In an era when schools are scandal zones, it's disappointing how timid a movie called Bad Teacher turns out to be. Maybe Billy Bob Thornton spoiled us with his unrepentant Santa who truly earned the adjective "bad." This movie needs more crassness in the classroom.
Cameron Diaz stars as Elizabeth Halsey, a gold digger who rightfully gets dumped by her fiance. That means she's stuck teaching middle school classes, if showing faculty flicks like Stand and Deliver and Lean on Me qualifies as teaching. Elizabeth uses the time to sleep off her previous night's binge and wonder how to finance breast augmentation to trap her next meal ticket.
She's certainly a bad teacher, just not a bad one. Jake Kasdan's movie has no intention of shocking viewers even though the potential is there. There are no Debra LaFave shenanigans with a student, although Justin Timberlake's role as a timid but rich dork Elizabeth chases could be written younger and recklessly funny. Child abuse is limited to profane wisecracks and dodgeball assault.
Certainly such actions by teachers are deplorable in real life. But in the movies where anything is possible and nobody gets hurt, working off nervous laughter about a serious situation is an opportunity Kasdan misses. Elizabeth isn't contributing to anyone's delinquency but her own, and whatever comedic edge Bad Teacher might have had is ignored.
This is a comedy never proceeding beyond its idea pitch and attractive casting. Diaz looks like a teacher anyone would be hot for, yet doesn't exude much sexuality beyond getting wet and wild at a fundraising carwash. There's no evidence that she's a terrible influence on students, so that angle of last-reel redemption is lost.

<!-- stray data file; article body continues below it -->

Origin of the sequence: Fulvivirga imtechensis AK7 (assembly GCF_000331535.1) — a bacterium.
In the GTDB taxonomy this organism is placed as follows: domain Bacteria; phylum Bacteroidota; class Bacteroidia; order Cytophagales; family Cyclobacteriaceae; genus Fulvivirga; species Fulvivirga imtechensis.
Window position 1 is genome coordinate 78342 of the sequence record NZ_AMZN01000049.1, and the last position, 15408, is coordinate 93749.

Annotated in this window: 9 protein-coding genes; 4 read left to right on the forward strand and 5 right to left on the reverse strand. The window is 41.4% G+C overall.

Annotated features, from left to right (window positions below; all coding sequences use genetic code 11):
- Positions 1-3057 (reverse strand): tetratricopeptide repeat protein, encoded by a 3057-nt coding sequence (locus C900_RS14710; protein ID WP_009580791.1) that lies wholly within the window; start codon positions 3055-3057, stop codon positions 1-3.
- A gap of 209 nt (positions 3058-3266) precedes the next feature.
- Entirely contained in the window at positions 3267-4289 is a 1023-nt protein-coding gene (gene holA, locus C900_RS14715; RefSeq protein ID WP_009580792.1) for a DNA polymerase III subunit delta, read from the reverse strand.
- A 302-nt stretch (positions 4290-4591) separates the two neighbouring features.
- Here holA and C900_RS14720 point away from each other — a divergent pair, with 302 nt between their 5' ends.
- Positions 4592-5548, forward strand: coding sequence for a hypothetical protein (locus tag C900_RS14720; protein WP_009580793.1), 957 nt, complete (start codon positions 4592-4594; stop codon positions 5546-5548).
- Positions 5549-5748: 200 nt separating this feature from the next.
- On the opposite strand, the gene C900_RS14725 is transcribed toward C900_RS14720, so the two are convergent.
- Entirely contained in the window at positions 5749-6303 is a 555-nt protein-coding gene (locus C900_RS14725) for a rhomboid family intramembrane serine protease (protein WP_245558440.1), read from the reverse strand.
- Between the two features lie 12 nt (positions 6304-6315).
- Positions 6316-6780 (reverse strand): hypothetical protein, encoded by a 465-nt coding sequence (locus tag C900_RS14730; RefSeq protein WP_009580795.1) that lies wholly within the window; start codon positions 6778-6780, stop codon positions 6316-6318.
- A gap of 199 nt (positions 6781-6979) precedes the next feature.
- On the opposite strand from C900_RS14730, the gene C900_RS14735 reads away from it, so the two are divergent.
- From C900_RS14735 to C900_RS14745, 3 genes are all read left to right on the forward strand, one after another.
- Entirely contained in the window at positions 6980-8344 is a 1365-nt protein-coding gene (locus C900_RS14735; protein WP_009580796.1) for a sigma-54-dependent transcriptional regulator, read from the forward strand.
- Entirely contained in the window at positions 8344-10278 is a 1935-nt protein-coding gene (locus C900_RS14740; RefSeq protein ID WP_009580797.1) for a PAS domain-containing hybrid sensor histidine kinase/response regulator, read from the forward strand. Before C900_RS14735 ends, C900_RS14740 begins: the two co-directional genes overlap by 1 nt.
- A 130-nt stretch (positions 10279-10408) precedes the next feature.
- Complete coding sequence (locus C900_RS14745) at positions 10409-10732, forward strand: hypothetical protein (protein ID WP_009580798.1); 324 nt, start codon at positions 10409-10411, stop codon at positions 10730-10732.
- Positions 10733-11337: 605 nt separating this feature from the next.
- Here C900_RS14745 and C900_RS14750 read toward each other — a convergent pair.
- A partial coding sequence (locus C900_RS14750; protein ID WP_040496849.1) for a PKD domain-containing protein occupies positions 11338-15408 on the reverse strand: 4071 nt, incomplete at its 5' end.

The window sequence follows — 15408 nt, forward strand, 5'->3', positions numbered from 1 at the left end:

It may be an ego issue; Thornton didn't mind making Santa Claus reprehensible, and we felt guilty and giddy rooting him on. Diaz wants above all else to remain cute and perky, with only faint roughness around the edges. She's amusing at times but not enough. Blame the screenplay by Gene Stupnitsky and Lee Eisenberg, whose previous credit for the Jack Black flop Year One is all you need to know in order to understand.
Diaz's male co-stars don't fare any better. Timberlake enjoys playing the nerd he isn't in real life but that's a one-note joke better suited for a Saturday Night Live sketch. Jason Segel is criminally underused as a PE coach with eyes for Elizabeth, who would never stoop to date a teacher, so you know she eventually will.
A few snarky gags find their marks, usually involving Lucy Punch and Phyllis Smith as devoted educators set up for ridicule. Punch is a rom-com star waiting to happen, unconventionally lovely and unafraid to muss that up with an awkward grin or a poison ivy rash. Smith scores in the type of role she plays on The Office, a plus-sized woman with a little girl's voice and repressed urges to break rules. Their scenes are like frisky recess periods in an otherwise ordinary school day.
Steve Persall can be reached at firstname.lastname@example.org or (727) 893-8365.